O’Neill compares the ‘green eyes’ synths, those with consciousness at this point in the story, to teenagers, whose personalities are being shaped by their experiences and knowledge of the world they find themselves in.
“But certainly in terms of physicality, all of us creatively have had to work really hard to get these distinct nuances between three types of AI wandering around, if you include Gemma, Emily and Ivanno,” he explains. “So there’s lots of layers. It’s the third season. It’s great to still have so many challenges being set by [the writers] Jon [Brackley] and Sam [Vincent].”
Before each season, O’Neill takes charge of what he calls ‘Synth School’ – casting auditions for groups of 20 people at a time who are put through their paces as he teaches them the basics of becoming synths, covering how they stand, talk, walk, run and interact. For season three, he saw up to 350 people, including many returning actors whose characters had survived the first two seasons.
“It isn’t just about movement, it’s about the look, and the make-up and costume departments have a big say in that, so we agree on this consistent look and feel to it,” he explains. “Then some of those people were selected to be orange eyes, so I had to make up a whole new workshop process to teach them to be different from the standard original green eyes. So that’s all a bit complicated.”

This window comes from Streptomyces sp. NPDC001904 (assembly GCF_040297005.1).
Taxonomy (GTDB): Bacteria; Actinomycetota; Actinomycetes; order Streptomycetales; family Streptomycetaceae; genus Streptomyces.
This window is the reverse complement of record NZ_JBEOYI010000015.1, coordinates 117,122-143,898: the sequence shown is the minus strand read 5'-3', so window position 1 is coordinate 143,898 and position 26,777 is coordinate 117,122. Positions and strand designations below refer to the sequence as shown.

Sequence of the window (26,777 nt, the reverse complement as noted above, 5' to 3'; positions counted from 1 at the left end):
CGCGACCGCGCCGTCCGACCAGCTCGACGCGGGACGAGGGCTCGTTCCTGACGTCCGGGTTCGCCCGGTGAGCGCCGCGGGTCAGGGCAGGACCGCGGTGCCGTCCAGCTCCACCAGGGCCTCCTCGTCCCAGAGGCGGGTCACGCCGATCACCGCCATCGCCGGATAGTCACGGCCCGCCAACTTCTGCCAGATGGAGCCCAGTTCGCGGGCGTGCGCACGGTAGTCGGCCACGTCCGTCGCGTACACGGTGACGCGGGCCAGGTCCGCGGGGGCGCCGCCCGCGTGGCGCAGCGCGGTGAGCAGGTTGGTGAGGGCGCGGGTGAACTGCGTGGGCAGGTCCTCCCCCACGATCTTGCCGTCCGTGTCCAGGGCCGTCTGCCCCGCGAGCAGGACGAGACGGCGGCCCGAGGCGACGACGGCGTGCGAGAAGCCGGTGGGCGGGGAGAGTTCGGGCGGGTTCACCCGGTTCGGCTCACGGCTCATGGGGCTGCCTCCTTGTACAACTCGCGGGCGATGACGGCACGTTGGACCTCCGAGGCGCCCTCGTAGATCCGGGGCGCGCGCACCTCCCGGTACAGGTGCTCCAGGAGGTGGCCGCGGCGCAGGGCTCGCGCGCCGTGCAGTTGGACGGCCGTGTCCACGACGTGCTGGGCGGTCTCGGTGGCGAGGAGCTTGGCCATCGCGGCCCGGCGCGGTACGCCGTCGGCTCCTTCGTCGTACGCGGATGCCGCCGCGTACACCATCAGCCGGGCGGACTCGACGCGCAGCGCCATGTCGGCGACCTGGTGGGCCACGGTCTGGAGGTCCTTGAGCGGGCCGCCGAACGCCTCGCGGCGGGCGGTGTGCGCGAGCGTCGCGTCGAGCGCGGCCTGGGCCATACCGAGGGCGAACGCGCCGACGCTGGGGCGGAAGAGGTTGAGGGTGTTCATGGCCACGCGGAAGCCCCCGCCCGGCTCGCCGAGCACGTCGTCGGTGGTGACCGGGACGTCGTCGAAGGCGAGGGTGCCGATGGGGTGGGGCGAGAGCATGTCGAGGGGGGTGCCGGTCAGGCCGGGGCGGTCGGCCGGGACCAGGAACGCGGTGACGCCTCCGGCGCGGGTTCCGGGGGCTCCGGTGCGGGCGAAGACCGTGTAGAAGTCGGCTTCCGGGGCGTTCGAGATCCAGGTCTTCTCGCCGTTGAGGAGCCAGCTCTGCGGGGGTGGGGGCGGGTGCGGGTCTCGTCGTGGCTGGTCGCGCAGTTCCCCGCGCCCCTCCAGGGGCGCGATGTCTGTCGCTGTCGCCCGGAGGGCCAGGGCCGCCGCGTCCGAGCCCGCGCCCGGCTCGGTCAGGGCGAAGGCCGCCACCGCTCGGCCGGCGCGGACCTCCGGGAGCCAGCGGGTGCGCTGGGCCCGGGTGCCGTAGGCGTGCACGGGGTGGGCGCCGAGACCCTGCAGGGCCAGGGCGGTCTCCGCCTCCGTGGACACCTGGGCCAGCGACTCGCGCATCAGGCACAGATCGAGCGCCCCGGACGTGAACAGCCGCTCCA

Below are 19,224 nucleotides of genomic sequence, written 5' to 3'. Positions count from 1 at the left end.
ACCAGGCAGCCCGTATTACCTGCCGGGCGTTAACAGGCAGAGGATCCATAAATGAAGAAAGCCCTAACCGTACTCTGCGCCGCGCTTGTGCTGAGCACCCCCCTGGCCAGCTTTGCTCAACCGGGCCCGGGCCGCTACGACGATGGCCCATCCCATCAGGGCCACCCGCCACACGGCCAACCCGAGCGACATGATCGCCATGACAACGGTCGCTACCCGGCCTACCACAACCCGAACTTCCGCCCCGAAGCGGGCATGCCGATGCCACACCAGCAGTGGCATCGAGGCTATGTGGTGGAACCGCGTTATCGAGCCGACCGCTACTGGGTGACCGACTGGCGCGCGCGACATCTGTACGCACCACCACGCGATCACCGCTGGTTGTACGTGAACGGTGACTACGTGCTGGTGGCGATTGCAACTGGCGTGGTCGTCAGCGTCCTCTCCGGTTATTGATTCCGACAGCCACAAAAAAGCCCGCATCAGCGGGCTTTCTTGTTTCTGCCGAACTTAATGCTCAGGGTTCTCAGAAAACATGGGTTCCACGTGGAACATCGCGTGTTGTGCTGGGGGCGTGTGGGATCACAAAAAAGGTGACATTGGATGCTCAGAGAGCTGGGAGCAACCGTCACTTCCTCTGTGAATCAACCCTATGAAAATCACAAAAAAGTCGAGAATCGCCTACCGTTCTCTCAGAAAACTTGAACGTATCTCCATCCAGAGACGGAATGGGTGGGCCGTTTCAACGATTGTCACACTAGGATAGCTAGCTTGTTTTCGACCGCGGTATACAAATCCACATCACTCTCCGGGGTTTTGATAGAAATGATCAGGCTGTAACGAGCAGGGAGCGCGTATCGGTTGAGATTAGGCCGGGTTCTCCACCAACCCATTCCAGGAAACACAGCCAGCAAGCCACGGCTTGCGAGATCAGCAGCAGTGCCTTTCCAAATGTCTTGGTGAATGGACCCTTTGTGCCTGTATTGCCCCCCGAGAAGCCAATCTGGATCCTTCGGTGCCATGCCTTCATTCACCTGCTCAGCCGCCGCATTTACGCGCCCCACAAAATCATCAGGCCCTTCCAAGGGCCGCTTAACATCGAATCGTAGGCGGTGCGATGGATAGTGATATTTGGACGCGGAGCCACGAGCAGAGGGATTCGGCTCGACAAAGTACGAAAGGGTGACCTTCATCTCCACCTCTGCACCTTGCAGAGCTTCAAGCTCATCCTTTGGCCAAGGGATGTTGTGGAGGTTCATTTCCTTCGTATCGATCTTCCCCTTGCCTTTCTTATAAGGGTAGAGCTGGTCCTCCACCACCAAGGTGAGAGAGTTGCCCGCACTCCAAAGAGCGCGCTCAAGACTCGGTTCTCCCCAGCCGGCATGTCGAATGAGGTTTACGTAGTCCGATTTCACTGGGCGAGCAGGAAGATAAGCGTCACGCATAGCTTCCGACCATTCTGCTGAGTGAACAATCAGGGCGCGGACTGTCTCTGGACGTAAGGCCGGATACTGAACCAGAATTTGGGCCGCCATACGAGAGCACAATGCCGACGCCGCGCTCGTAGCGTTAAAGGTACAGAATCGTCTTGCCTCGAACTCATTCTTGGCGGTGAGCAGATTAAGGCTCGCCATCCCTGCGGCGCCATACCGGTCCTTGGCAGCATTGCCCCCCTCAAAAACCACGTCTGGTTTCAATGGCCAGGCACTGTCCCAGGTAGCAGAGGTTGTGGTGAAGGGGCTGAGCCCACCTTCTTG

Synth School starts up to six weeks before shooting begins, and O’Neill also held individual sessions with new leading actors Holly Earl (who plays Agnes), Ukweli Roach (Anatole) and Dino Fetscher (Stanley).
Original cast members Chan, Berrington, Jeremiah and Ruth Bradley (as Karen Voss) also returned to “brush up” on their synth skills. “They’ve been away doing other things, doing plays, waving their arms about, expressing things with their faces and generally acting,” O’Neill jokes, “so I get them back in the room. They say it takes a while but, once they get it back, it’s like an old friend. They’re astonishing, those original synths who helped me create this stuff and have been on board since. They just come to work every day and are just a joy.